The Weekly Advertiser from Montgomery, Alabama on January 9, 1890 · 11
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The Weekly Advertiser from Montgomery, Alabama · 11

Montgomery, Alabama
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Thursday, January 9, 1890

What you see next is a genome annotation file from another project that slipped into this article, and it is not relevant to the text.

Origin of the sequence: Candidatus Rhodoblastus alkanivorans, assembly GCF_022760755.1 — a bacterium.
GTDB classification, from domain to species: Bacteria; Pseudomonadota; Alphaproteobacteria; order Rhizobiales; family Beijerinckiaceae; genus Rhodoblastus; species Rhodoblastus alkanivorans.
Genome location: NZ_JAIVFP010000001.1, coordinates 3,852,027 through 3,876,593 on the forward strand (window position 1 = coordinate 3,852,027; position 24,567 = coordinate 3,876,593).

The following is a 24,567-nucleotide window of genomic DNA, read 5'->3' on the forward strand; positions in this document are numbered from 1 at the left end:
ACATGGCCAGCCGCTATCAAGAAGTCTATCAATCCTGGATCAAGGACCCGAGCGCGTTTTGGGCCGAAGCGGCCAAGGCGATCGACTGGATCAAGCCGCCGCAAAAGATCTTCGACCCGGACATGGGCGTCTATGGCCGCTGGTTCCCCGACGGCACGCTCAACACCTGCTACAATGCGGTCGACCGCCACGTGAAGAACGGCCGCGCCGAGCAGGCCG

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n V .Ki A ANDERSONVILLE PRISON.. THE TREATMENT OF ERS CONFINED THE PRISON THERE. air. Bavii Shows That all vai IJonrf for Them Possible, and That the Treatment : of lbeiu whs Kind mod Humane, V Jefforson Davis in Belford' Jiaw. s. Soma eminent citizens of the North, who woie iurtheat removed from the class known as "Southern sympathi zers during the war between the States, but who desire to know the whole truth, have .requested me to write an article, to appear in some periodical published la the North, on the suDjeotof'the prison at Andersonville .' Georgia.". The invitation is accented. , both as to the subject and the place ot publication, from a wish to vindicate the conduct of the Confederacy, and because the proposed channel is that which will most assuredly reach those who ihave generally seen but one side of the discussion. Civilization in its progress has miti gated some of the rigors of war among enlightened nations, and most promt nent of these humane manifestations is the introduction of cartels for the exchange and parole t)f prisoners. Early in the war the Confederacy sought andj obtained the adoption of such cartel; by whom, how, and why it was viomiea wui, in tne course or this article, be shown, as a part of the sub ject of the Andersonville prison. When the United States authorities .refused to fulfill their obligation to continue the exchange and parole of prisoners, the number of .Northern captives rapidly accumulated beyond tne capacity ot the prisons at Kich- mond, and also beyond the ability of the commissariat to supply them. In . the absence of any prospect of relief from these embarrassments the remov al of the prisoners became necessary. A large part of the food for our army in Virginia was drawn from the more bout hern and Southwestern States, and the means of transporta- uon was limited --and diminishing. ine place to which the prisoners should be removed had to be chosen and prepared. Andersonville, Georgia was selected, after a careful in vestigation' for the following reasons it was in a high pine woods region, in a prouucuve iarmmg country, had never been devastated by the enemy ' was well watered, and near to Americus, a central depot ror collecting the tax in kind and purchasing provisisions ter our armies. The climate was mild, and. according to the best information, there was in the water and soil of the locality "no recognizable source of -. disease," A stockade was constructed of dimensions adapted to the number of pris-eners who might probably be confined there. It was on a hill overlooking the valley of the Sweet Water, a tributary of which stream flowed through ; the prison enclosure. . For a fall des cription, illustrated by a man. refer- ence is made !to the exhaustive work entitled "The Southern side; or, An- Bouvuie i-rison," ry ft. 4. Stevenson, M. D., Surgeon' of Military Prison Hospital, etc.g ; . Persistance .by the United States in the refusal to observe the cartel caused so large an increase in the number of the captured sent to Andersonville as to exceed the accommodation provided and thus to augment the discomfort and disease consequent on their con- y nnement It has been offensively sH.ou, wny was not tne contingency provided for? to which I answer that a selfish policy, which for an indefinite . time would leave in captivity their countrymen, who, at the call of their Government, had volunteered to fight ' its battles, marked a degree of cold blooded insensibility which we had not anticipated. . . Without entering into details, the difficulties enoountered in the care of the large, and, in the latter part of the war, ever-increasing number of prisoners, may ; be briefly enumerated . thus: . , '. . - '. s. .1. The exceptionally inhuman act of fcthe North, declaring medicines to be contraband, to which there is but one, if indeed there be one, other example in modern war. ; ? 2. The insufficient means of transportation and the more inadequate means of repairing railroads and ma- chinery, so that, as the war continued, the insufficiency became more embarrassing. . , 3. The numerical inferiority' of onr army made it necessary that all avail- . able force should be at the front; therefore the guards for prisoners wene mainly composed of old men and boys, and but a scanty allowance of " these. .- --.- r 4. The medical officers were not more than were required with the troops, and contract physicians disliked the prison service, among other reasons, naturally, because of the impossibility of getting the proper medicines. Our accomplished and diligent Surgeon-General did much to supply this want by substitutes extracted from the plants and trees of the South; but these, though possibly as good, would, like other substitutes, toe less confidence-inspiring. 5. The food was different from that to which most of the prisoners had been accustomed, particularly iri the use of corn meal instead of wheat flour. Of the latter it was not possible, in 1804, to get an adequate supply at Andersonville. " It was not starvation, as has been alleged, but acclimation, unsuitable diet, and despondency which were the potent agents of disease and death. These it was not in our power to remove.. The remedy was with those who, unlike King David, commenced their lamentation after the end had come. The remedy demanded alike by humanity and good faith was the honest execution of the cartel. When it was decided to locate a pris on at Anuersonvuie, lieneral Howell Cobb was in command of the district of Georgia. He was a man of large . capital, invested in planting and farming, of generous and genial temper, so much so that all who knew him will readily believe t hat if the prisoners within his command had been suffering for want of food he would have supplied them gratuitously with such articles as his plantation produced, lhus probably arose the report that he had sent provisions to the prisoners, and it probably got wider circulation as conflrmation.of the starvation theory. Statements from gentlemen of high standing, and who speak disinterestedly of what they know, are submitted as conclusive on the question of quantity of food at Andersonville prison. It is not only requisite that enough of some kind of food should be furnished; It is needful that the power to use and assimilate should exist. Of this I have personal experience. During the first year of my imprisonment at Fortress Monroe I was reduced to little more than a Skeleton under the needless privations inflicted by that heartless vulgarian Brevet General Nelson A. Miles. He was, at the time of my imprisonment, selected to supersede Colonel Joseph Roberts, an educated soldier, whose regimeut had been the garrison of Fortress Monroe in the latter part of the war. Why was tuis omoer deemed competent to com mand the post in war, but not in peace? my acquaintance with both would suggest the answer a gentlemen was not suiteu to the cruel purposes of m. M btanton, then Secretary of War. ' Let us now consider the laws and orders in relation to prisons, and how they were administered. General John H. Winder was graauat-edat the United States Military Academy in ibhu. and with brief interval, served in the United States Army until he resigned in 1801, -. -Dunne the war with Mexico he was distinguished by gallantry in battle, for which he was twice brevetted. His character and his lineage precluded the supposition of cruelty to the defence less. ... ue was ror a time the Provost-Marshal of Richmond, and supervisor of prisons thereabout. His conduct in these positions was in keeping with his reputation, that Of a man neither humble to the haughty nor haughty to the humble. When the great body of the prisoners were sent to Georgia and the L-aroimas, ueneral Winder was order ed there to exercise a general super yisior; he was selected, among other reasons, because of confidence in his kindness to prisoners, as specifically stated by dames a. seddon. then tsecre tary of War, Jefferson Davis; S. Cooper. Adjutant-General, who hadl been a cadet with General Winder, and George w . Brent, un pp, -My-s "Southern His torical Papers," the full test will be round . from which-: ? these exracts were made. , - (The character of General Winder was exactly that described above: a man ui virtue, nonor and numanitv. christian gentleman, Ed. N. & 0.1 Ueneral Winder arrived at Ander- sonville on June 17. 1804. and found gangrene and scurvy existing, and on the 20th of that month recommended that the prisoners should be removed as soon a3 possible to- other posts. He received orders to remove the Drison- ers to Millen and other points suitable 0 1L . . . 1 1 ... ior tneir saiecy and health as soon as the necessary arrangements could be made. The want of transportation and the msumciency of guards produced ooca- sional delays in the removal of prison ers; but on the last of September the number had been reduced from twenty or tuirty moasana to about nve thous and, who were too ill for transportation, Ueneral Winder had m the meantime, recommended tnat agents should be employed to secure vegetables; these anu an otner suggestions ror the com fort of the prisoners were sanction ed by the executive department at Richmond. Much more mieht be added but the foregoing is believed to be enough to retute tne cnarges made against Ueneral Windor of cruelty to prisoners. Let us now consider the conduct of the unhappy victim, Captain Henry Wirz and the proceedings by which he was condemned and executed. From such information as I possess he was native or Switzerland, was a nhvsician. in Western Louisiana in 1831; he entered the Confederate army at the beginning of the war, and in the battle of Manassas his armjwas broken so tnat ne remained a cripple permanently. General Winder, who had opportunities to know him while em ployed at the Libby prison in Richmond, selected him for superintendent or the prison at Andersonville. Whether his conduct there .iustifiied tne selection let the testimony of competent, unimpeachable witnesses de termine. The eminent scientist and physician, Dr. Joseph Jones, of New Orleans, was. in Auimst 1804. . ordered to inspect and report on Andersonville prison, in the prosecution of Wirzl garbled extraots were read to crimin ate the officers in charge' Div Jones has published his full report, so as "to place all the facts before the public, who have already had access to certain selected facts." After discussing tne pnysicai and pathological causes of the fatality at Andersonville, he wrote as published, to Gen. B. H. HilL on January 17tb, 1886: -"In accordance with the direction of Dr. Samuel Preston Moore, formerly Surgeon-General, C. S. A.. I instituted during the months of August and September, 1704, a series of investiuatious on ths diseases ef the Federal prisoners confined m Camp Sumter, Anderson ville, Ga. : "In justice to myself, as well as to those most nearly connected with this investigation, I would respectfully call the attention or Uol. Uhipman, Judge- Advocate, U. S. Au to the fact that the matter, which is surrendered in obed ience to the demands of a power from which there is no appeal, was prepared solely for the consideration of theSur- geon-Ueneral, O. S. A, and was designed to promote the cause of humanity, and to advance the interests of the medical profession. "On May 21st, 3861, it was enacted bv the Congress of the Confederate States of America, 'that the rations furnished prisoners of war shall be the same in quantity and quality as those furnished enlistened men in the army of the Confedracy.' . "According to General Orders, No. 159, Adjutant and Inspector General's Office, 'Hospitals for prisoners of war are placed on the same footing as other Confederate States' hospitals, in all respects, and will be managed accordingly.' "The Federal prisoners were removed to Southwestern Georgia in the early part of 1864, not only to secure a place of confinement more remote from Richmond and other large towns, from the operations of the United States forces, but also 'to secure a more abundant and easy supply of food.' "As far as my experience .extends, no person who had been reared on wheat bread, and who was held in ca' livity for any length of time could retain his health and escape either scurvy or confined to the Confederate ration (issued to the soldier in the field and hospital) of unbolted corn meal and bacon. The large armies of the Confederacy suffered more than once from scurvy, and, as the war progressed, secondary hemorrhage and hospital gangrene became fearfully prevalent from the deteriorated condition of the systems of the troops, dependent on the prolonged use of salt meat. And but for the extra supplies received from home and from various State benevolent institutions, scurvy and diarrhcea and dysentery would have been still further prevalent. "A similar statement has been made by Dr. Austin Flint, Jr., in his recent work on the 'Physiology of Man.' ; "It was ciearly demonstrated in my report that diarrhoea, dysentery, scurvy and hospital gangrene were the diseases which caused the mortality at Andersonville. And it was still further shown that this mortality was referable in no appreciable degree to either the character of the soil, or waters, or the conditions 01 climate. "The effects of salt maatsl and- fari- naceous food, without vegetables, wero manifest in the great prevalence of scurvy. The scorbutic condition, thus induced, modified the course of every disease, poisoned every wound, however slight, and lay at the foundation" of those obstinate and exhaustive diar rhoea and dysenteries which swept off thousands of those unfortunate men." Geityl. D. Imboden, being for the time incapaciatated for active eeryicS, was, in the autumn of 1864, on ther ri commendation of Gen. R E. Lee, to wnom he was personally known, directed to report for duty to Gen. Winder, whose headquarters were then at Columbia S.C. - In the "Southern Historical Papers," volume on the 'Treatment to Prisoners during the war," p. 187 and following; is tne letter rrom lien, imboden, writ ten in 180, and rrom which the following extracts are offeredt ; ? ; "I now proceed to give you a simple historical narrative of facts, within my personal knowledge, that I believe have never been published, although at the request of Judge Robert Ould, of this city, who was Confederate'Commission- er ror the exchange 01 prisoners, 1 wrote them in 1806, and furnished ihe MS to a reporter of The New York Herald. But the 'statement never ao peared in-that journal, for the reason assigned by the reporter, that the conductors of The Herald deemed the time inopportune for such publication-. My MS. was retained by them, and I have never heard of it since, Colonel , Bondurant's report on the Andersonville prison, taken in oonnec tion with written applications from Captain Wirz, which 1 had received. suggesting measures for the ameliora tion of the condition of the prisoneaS, strongly indorsed and approved ;bv-; CoL Uibbs, an old United States Army otncerj a cultivated, urbane and hu mane gentleman, commanding ? the post made it apparent to my mind that I ought to make a personal examination into its condition. Att;he time of myinspection there was a good deal of sickness among the prisoners, but not a large percentage of mortality.-Our medical officers, even with their scanty pharmacopeia, give equal attention to sick friends and enemies, to guard and to prisoners alike. Bad as was the physical condition :of the prisoners, their mental depression was worse, and perhaps more fatal. Thousands or them collected around me in the prison and begged me to. tell them whether there was any hobo of release by an exchange of prisolv ers. Some time before that, President Davis had permitted three of the Andersonville prisoners to go to Washington to try and change the determination of their government and procure a resumption of exchanges. The prisios ners knew of the failure of this mission when I was at Andersonville, and the effect was to plunge the great majority of them into the deepest melancholy. homesickness, and despondency. They believed their confinement would continue until the end of the war. and ma ny of them looked upon that as a period so indefinite and remote that they believed that they would die of their sufferings the day of release came. 1 have already alluded to Can- tain Wirz's recommendation to put up more shelter,. I ordered it, and thereafter, daily, a hundred or more prisoners were paroled and set to work in the neighboring forest. In the course of a fortnight comfortable log houses, with floors and good chimneys for which the prisoners made and burnt the brick were erected for - twelve or fifteen hundred men, and were bceuV : pied by those in feeble health, who were withdrawn from the large; stock ade and separated from the mass of prisoners. This same man (Captain wirz 1. wno was tried and hung as s murderer, warmly urged the establish ment of a tannery and shoemaker's shop, intorming me that there were many men among the prisoners skilled m these trades, and that some of them knew a process of very rapidly convert!? ing hides into tolerably good leather. There were thousands of hides at. r Andersonville from the young cattle butchered during the pre vious - summer and : fall, whilst the country yet, contaiuod such animals. A few weeks latevjmany of the barefooted prisoners; were supplied with rough, but com- fortablo shoes.--- An other suggestion came from the medi cal staff of the post, that I ordered to be at once put into practice: it was to brew corn beer for those suffering from scorbutic taint, The corn meal or even whole corn being scalded In hot water and a mash made of it. a little yeast was added to promote fermenta tion, and m a tew days a sbarpacid beverage was produced, by no means unpalatable, and very wholesome. Cap tain Wirz entered warmly into'this enterprise, I mentioned these jfacts to show that he was not the monster he was afterward represented to" be when his blood was called for by in furiate fanaticism. I would have proved these racts it I had been permitted to testify oh ; his trial, after I was summoned before the court by the United States, - and have substantiated them by the records of . the prison and of my own headquarters. a : My personal acquaintance with Cap tain Wirz was very slight, but the facts have alluded to satisfied me that he was a humane man, and was selected as a victim to the bloody Moloch of 1865 The Federal government re maining deaf to all appeals for exchange ot prisoners, it was manifested that the incarceration of their captured soldiers could no longer be ot any possible ad vantage to us, since to relieve - their sufferings that, government would take no step, if it involved a similar release of our men in their hands. Indeed, it was, manifest that they looked upon it as an advantage to them and an injury to os to have " tneir prisoners m our hands to eat our little remaining sub stance. In view of all these facts and considerations, Generals - Cobb and Pillow and I were of one mind, that the best thing that conld be done was, with our further efforts, to get instruc tions from make arrangements to send off all the prisoners we had at Eufaula and Andersonvillo to the nearest accessible Federal post. and having paroled them not to bear arms until regularly exchanged, to deliver them unconditionally, simply taking a receipt on descriptive rolls of the men thus turned over. Finding that the prisoners could be sent from Andersonville by rail to the Chattahoochee, thence down that river to Florida. , near Quiucey, and from Quincy by rail to Jacksonville w thin a day's march of St. Augustinu,it was resolved to open communication with the Federal commander at the latter place. With that view, somewhere about the middle of March, Capt. Rutherford, an intelligent and energetic officer was sent to St. Augustine. A few days after his Jdoparture for Florida he telegraphed from Jacksonville, "Send on the prisoners." He had, as he subsequently reportod, ar- j rangod with the Foderal authorities to receive them, At once all were ordered to be sent forward who were able to bear the journey. - Three days cooked rations were prepared, and so beneficial to health was the revival of the spirits of these mon by the prospect of once more being at liberty tuat I believe all but twelve or fifteen reported thomselves able to go and did go. The number sent was over six thousand. Only enough officers and men of the guard went along to keep the prisoners together, preservo order, the facilitate their transportation. To my amazement the officer commanding the escoit telegraphed back from Jacksonville that the Federal commandant at St. Augustino refused to receive and receipt for the prisoners till he could hear from Gen. Grant, who was then in front of Petersburg, Va., and with whom he could only communicate by sea along the coast, and asking my instructions under the circumstances. The real cause of all the protracted sutterings or prisoners, North and South, is directly due to the inhuman retusal 01 the Federal gov ernment to exchange prisoners of war, a policy that we see, from the facts herein stated, was carried so far as to induce a commanding officer at St. Augustine to refuse even to receive and acknowledge that he had received over six thousand men of his own side. tendered to him unconditionally, from that prison in the South which, above all othors, they charged have been the scene or unusual suffering." Confirmatory of this are the follow ing resolutions, adopted at Savannah on September 23rd, 1864, by the prison ers who had been sent from Anderson ville, as elsewhere described. (See "Historical Society Papers," volume on "Treatment of Prisoners during the War," pp 184, ISO) v , "Resolved, That while allowing the Confederate government all due praise ror the attention paid to the prisoners, numbers of our men are consigned to early graves, etc. -. "Resolved, That ten thousand of our brave (comrades have descended into untimely graves, caused by difference in- climate, food, eta , And whereas these difficulties sf ill remain, we would declare our firm belief that unless wo are speedily exchanged we have no other alternative but to share the same lamentable fate of oar comrades. Must this thing still go on? is tnere no noper - "Resolved. We have saff er- ed patiently, and are still willinc to suffer, if by so doing we can benefit the country; but we most respeotfullv bog to say that we are not willing to suffer to further the ends of any party or clique, to the detriment of our fami lies and our country. Signed. "P. cradles. "Chairman of Committee in behalf of Prisoners.'. . Whose shall reject their declarations and insist, despite this and all other competent evidence, that the lamented deaths were the result of Confederate cruelty, must be given over to believe a calumny. in September, 1SU4, the prisoners, except about 5,000, not able to bear transportation, were removed from Andersonville. and it virtually ceased to be-a post f or thejreception of prison ers. . .v NEW THINGS IN: ELECTRCTY. Some of the Latest Improvements tn Elce- tricHl Science, New York Sua. A novel cure was effected by the use of the dynamo recently at Wastgate- on-Sea, Englaud. A Mr. Browne was fitting a false bottom on a grate, while chopping it to make it fit, a very small splinter of iron flew off and struck him in the eye. An electrical engineer who met him shortly after, seeing his plight, took him to a dynamo that was working near by. xsrown plaoed his eye as close as possible to the machine, and the magnetic attraction was sufficiently . intense to withdraw the splinter of iron from the eye, which was instantly relieved and gave no further trouble. The use of electricity in surgery is ex tending dany. it is now largely ehiT ployed in Ungland in gynaecological cases. It has long 'been known to be capable of relieving neuralgic pain', and has now been applied to cases of ovarian neuralgia, the treatment of Which presents peculiar difficulties. Dr. Apostali, in giving the results of his practice, states that he has often had patients whose ovarian region was so painful and tender that they could not bear, the slightest pressure, but who, after a few minutes' application of the inducted current, could submit to nrm pressure without any indication of pain, declaring that both pain and tenderness hud entirely disappeared. The Russian government has become keenly alive to the advantages of elec tricity, and many of the enactments by which its organizations are controlled carry the despotic flavor characteristic at the conntry. We are no sooner told that if a telegrapher in the government service wishes to marry, he or she must cnoose a telegrapher, than the an nouncement comes from St. Petersburg that all foreigners on the government telegraphs must become Kussians be fore, Jan. 1 next, or leave their places. It is also stated that a new- telephone service between Moscow and Kt. Peters burg, a distance of 400 miles, is proposed. It is the intention of the Russian government to spend 106,000 rdubles this autumn in fitting up all the vessels of the Black Sea and the Baltic fleets with electric lights. ' It has now become a well-established fact that waste water power can be converted into electric energy, conveyed from ten to one hundred miles on a copper wire in amounts from ten to five hundred horse power, at a cost not to exceed 6,500 per mile for the greater distance and the larger power. t , . ; What is said to be the largest organ in the world is building at the Roose-yelt organ works in this city, for the Auditorium building, Chicago. It will be operated by electricity. . Electric motors are now used for pumping the organs in eight churches in JNew fork city at a cost of glO per month per horse power. The water mitor consumed too much water and the gas en gine was too noisy. An mcandescent licht company at Ottowa is working a circuit torty-fivo miles in length. This is believed to be the longest incandescent circuit in the world, and it is questionable whether it is approached by any are circuit. It is certainly a romarkable instance of flexibility of system and of the delivery of the electrical current at an extremely remote point.. " The applications ol electricity are be coming bewildering in their number and variety. A recent affair of some local importance in a Western town developed the fact, that a young woman had purchased a four-light chandelier specially designe d to contain detective camera,- arranged to be operated by the closiua; of un electric circuit, i concealed pushes or circuit closers being planed at convenient points, while a miniature reflector directed a portion of the rays of light from ono gas jet directly on tho place. mi.. 1 1 1 on the fourth evening that the victim, I a wealthy old gentleman, callod on the - young woman. HISTORY OF IA GRIPPE AN exhaustive description its Past ravages. OF The influenza no New Thing After al! . Its i'ieeuco wag Felt Four Hundred Yeiri Before Christ and ha rutin an Ap pearand! at Irregular Interval gln& - tli at Tim in all Quarter of the Globe. From to) New York WorW. ' According to the best authorities the disease has . been known by various names catharrhal fevor, contagious catarrhal fever, dandy fever, coquette. la grippe and others, Among the Eng lish, as the disease suggested nothing it was called an epidemic cold. The Germans, who always find fancied re semblance among differeut diseases, and there being a disease epizootic in cnaracter attectlng sheep, have con ferred the name of schaffhusten and schaffkrankheit upon it. In addition to these names the cough which accompanies the attack, due . to the disturbance of the respiratory organs, resembles the crowing of a cock, in consequence of which it was named huhnerweh (chicken's disease, whoop ing cougn; and ziep, and is the same disease among chickens which known in this country as pip. La grippe -is saiu to oe oerivearrom the fonsb word "grypko," It is more likely, however, that its origin is from the word "agrip- per, to seize. HOW THE TEEM INFLUENZA AROSE, Influenza is a term which originated witn tne Italians, tneir belief being tnat tne disease was due to the" influ ence of the stars or from a significa tion or tne word indicating something transient or ophemeral, the name was considered fashionable among them. nippocraces 13 said to have referred to it, but gives no exact discription of the disease in his writings. Diodorus Siculus recorded an outbreaK in the Atheniau army in Sicily , during the year 415 B. C, which is supposed from its description to be influenza. .During the ninth century several epidemics of catarrnai rever were recorded. In 827 a cough spread very rapidly, affecting a great many, which was sun-posed to have been the affection in question. In Itally, in tho year 870, there occurred an epidemic similar In character which spread over all Europe with ;great rapidity. During this epidemic it is claimed that dogs ana oiras suuered with an affection having symptoms not unlike those oc curring in man. A fever, of which the cnior symptoms was cough, occurred as a general epidemic t throughout ueruiauy and rauce in the year 97G. Until the year 1173 no further epidemic is noted, then a widespread affection, of which the symptoms were principally catarrhal, raged throughout the entire European continent. Minor epidemics are reborded as having occurred from 123G to 1299, also during tho fourteenth century. In the writing of Aitken it is found that so very fatal was the prevalence of the disease in France that from the year 1311 to 1403 the mortality was so great it necessitated the closing of the Courts of law in Paris in consequence of tho deaths which occurred. k GEIPPE IN IRELAND. In the "Annals of the Four Masters" influenza is mentioned as having prevailed in Ireland duringthe fourteenth century. A similar disease is referred to in the early Gaelic inanuserirjts un der the name of creatan (creat, the chest). The first epidemic that occurred in Great Britain of which we have any very accurate description is the one of the year lolO. The disease travelled from Malta and infested first Sicily, then Italy, Spain and Portugal, when it crossed the Alps into Hungary and Germany, reaching as far as the ttaitic feea and extending thence westward into France' and the British Isles. . ,v . . Its tract extended ovnr Europe from the southeast to the northwest, and it is claimed that not a single family escaped its ravages. Its symptoms were similar to those witnessed to-day, viz, great pain in the head, difficult breathing, stupor, los9 I of streugth and appetite, nervousness and retchings from a violent tearing cougn. uunng tms epidemic none died except children. - In 1557 there occurred an epidemic which started westward irom Asia and spread . over entire Europe: it then crossed the At lantio Ocean and appeared in America, the affection occurring in England after an unusually rainy season. The attack was characterized, by catarrhal affections of the pulmonary and ab dominal mucous membrances, sne ezing and .coughing, dimcuity or breathing, with fever, ana pains which were usually reserved to the sides. The entire population of Nismes fell ill of it on the same day. - A FATAL EPIDESflC. This epidemic was an exceedinclv iatai one. in tne small town or Mon- tau Carpentaria, which is near Madrid, the disease broke out in the middle of August, and 2,000 persons, who wore bled and purged the prevailing treat ment at that time all died. In 1558.- in Delft, the disease carried off 5.000 of the poor. A very great epidemic of influenza occurred in 1530. From Constantinople and Venice it overran Hungary and Germany, and reached the farthest regions of Norway, Sweden and Russia. It extended into England and pre vailed during August and September there, about the same time in Italy, and the entire summer in Spain. Its average duration elsewhere was about six weeks. Dr. Short, a writer of that period. states that "few died except those that wore let blood or or had unsound vis- eere." Two thousand died of it m Rome, according to Dr. Short, but we are informed by Zuelzer that not less than nine thousand perished, and he also states that Madrid was almost en tirely depopulated. The great mortal ity cited above was undoubtedly duo to the prevalent mode of treatment, viz: "Blood letting." Several years inter- ened before another general outbreak. which took place in 159L extending as epidemio through Germany, Holland and France, appearing in Italy three years later. It prevailed throughout urope in 1010; and ulso in Italy and France in 1020 and 1G27, with another appearance in Holland in 1G12 and 1643. ITS FIRST APPEARANCE IN AMERICA. In Spain and in the colonies of the Western World it prevailed in 1647, which, according to Webstor, is the first well-anthenticated appearance of this disease in American anuals. It appeared in North Amerioa in 1G55. nnd also in Austria, Germany and England from 1008 to 1G75. Willis, a writer of this period, states that "about the end of April, 1G5S, suddonly a distemper arose as if sent by some blast of the stars, which laid hold on very many togotner; m some towns in a space of a week above a thousand peo- plo fell sick together." Epidemios also occurred throughout lGbi), 1GU3, 17U9 and 1712. In 1729 and 1730 it spread from Denmark to Italy. la Vienna during this epidemio over sixty thousand people were affected. During the epidemic of 1732, which swept over all Europe and the Americas, the disease was described as occurring in Scotland in three forms, Viz, the ceph-lic, (the head) the thoracic (he chest) and the abdominal. .'. LATER APrEARANCEL. This affection also appeared in 1742, , 1757 and during 17GJL., In the latter year it was said that nearly nine-tenths of the population of Germany suffered from its effects. In 1782, which was the most widespread epidemio recorded, it started in the East and travelled from Asia to Russia. From St. Petersburg it spread during the winter and spring over Sweden, Germany, Holland and France, and then during ,tho following autumn it made its appearance in Italy, Spain and Portugal. Crews of vessels belonging to both the English and Dutch wore affected with ifc far out in the high seas, thus showing its wide prevalence. In the city of j Vienna nearly three-fourths of the ' population were affected with it, and so suddenly did it seize them that for the first time it received the name of "Blitz-Katarrh" (liehtniner catarrh.Y chief features of the affection were paint, refereble to the back, breast and that andv.haracterized by extremo feebleness. Frequent attacks occurred the previous ones conferring no immunity; pneumonia, pleurisy and catarrhal inflammation of the bowels were extremely frequent. As a rule, child ren were exempt, the mortality was very slight, chiefly occurring among tho aged and those suffering from chronic diseases. A GREAT TERRIBORt AFFECTED. Again, in 1839. was its widespread in fluence felt, when there occurred a series of epidemics, whioh were remarkable for the breadth of territory thev covered and the rapid succession with which one followed the other. It be gan in China, Iu September it reached the Indian Archipelago. From there it swept into Russia and invaded Moscow in November; it raged in St. Petersburg in January 1831; by March ifc had reached Warsaw; Eastern Prussia and Silesia succumbed in April; the inhabitants of Denmark suffered during May, together with Finland and a great part of Germany; the same months witnessed its arrival in Paris, and by June it had invaded Eniriand and Sweden, and in July held posses-, sion of middle Europe. With the ap-proach of the early winter months its swept southward into Italy and westward across the Atlantic to North, America, until in the month of February, 1832, it was ragiug in certain parts of the United States. In the East it continued, spreading to Java f further India and tho Indian Archi. f polago, and was found existing in Hin- dustan after it had coased in Europe. In 1833 it revisited Russia, and thence- overran all Europe, which it succeed in doing by November of the sama I year. THE FIRST DAY OF THE YEAR. Bow it H Observed la Varlens Countries : - Au Interesting Sketoh, Ghr. 0'No9 in Kate Field's Washington The New Year of the Gregorian Cal ender falls very opportunely just after Christmas. It sets a convenient limit of seven days to the festivities in honor of the chimney-saint, which, might other wise stretch on until they died a natural death. It marks a definite time for sending the children back to school and opening the yearly bills, and lets us down easily from the high holiday atmosphere into. -the lev a of ordinary days. ' The Jews have no such comfortable arrangement, but'besin their New Year about the middle of September, that is the first day of the Jewish month TishrL The dav is observed as a solemn feast, since the rabbis teach that God then opens the books containing the names of all mankind, and settles their fate for the coming year. Tishri,;howover, is not the first month 111 the Jewish calendar, but the seventh and its first day is observed as New 1 Year's because at that time the har- I vest is over and the natural year 1 reaches maturity. : 1 The Japanese celebrate Jan L as we do, but add to it as- many days as they think necessary for beginning another year in proper stylo. Thoy are greater callers then even the Gothamito of twenty years ago, for, iustend of stopping when midnight ushers Jan. 2, they must keep on until they have paid each person of their social circle 1 a New York's visit. Intimate friends I are received with great ceremony and elaboratoly entertained, while more acquaintances simply exchango curds. The Chinnese keep New Year's on Jan, 30. It is ithoir chief holiday and they celebrate wilh flowers and teast;-ing. Weeks before tho old year is out they begin forcing their lilies decoration, and making ready the quoerdish-esof their holidaymenu. These preparations afford a striking instance of the .incongruities of the Celestial's taste, for he dresses his home not only with tho fragrant lilies, but with tawdry artificial flowers, and put those last in the most sacrod place of all before the shrine of his household foes. How the impecunious heathen manages to enjoy his Now Year's at all ia hard to understand, since at that time he must pay all his debts and start with a clean soore. When all other ways of getting money fail, he goes to the lottery, aud the joss house is crowded ton New Year's Eve with devotees praying for a lucky drawing. The Persians observe several IN ew Year days. This statement is simpli fied by the additional fact that the ce- lebratious are In honor ot the diltera foreign religious elements in the pTv ulation of Teheran, including, Jews,1 Armenians, Greeks, Roman Catholics, Protestants and Mohammedans. The Persians are among the most polite of nations.- On each of these holidays the Shah sends a high official to pay a visit to the legations which observe the day,. The Persiaus' own national New Year falls in March, and coinoides very happily with the natural Spring. Fes tivities last for ten days and include some curious ceremonies with an origin as ancient as 1,500 years before the the birth of Mohammed. ' Where does the year begin? By com mon consent among civilized people, the meridian just opposite that of Greenwich Is chosen for the honor. The only land through which it passes is Chatham Island, which lies off the West of New Zealand, in the South Pacific. ' The fortunate inhabitant of this bit of earth gots his day brand tnw, and has the satisfaction of drawing u4 his New Fear's resolutions at least a few hours in advance of the rest of the world. Advtoa to Mothort Stun WiWfflLow s OooTiriHflr Staff, for tftfl drn trwi-iing, ie th prescription of ono of thft hunt leniaie noree and phioiun in the Uuiti b tales, and has been usod ior forty years wit h, beTor-fauittft Bucoem by imiuona ox moUir lor its vuiua in incaieulubta. It rpUovea tiia chii Irom pain, cures dy&eutvry nnd dmrrhua, g rip'a in the bowels, and vind-colio. Uy airing hftuus lo Uie obiid u rtt & mutW. Prico i X EED THROUGH TORN PaSpL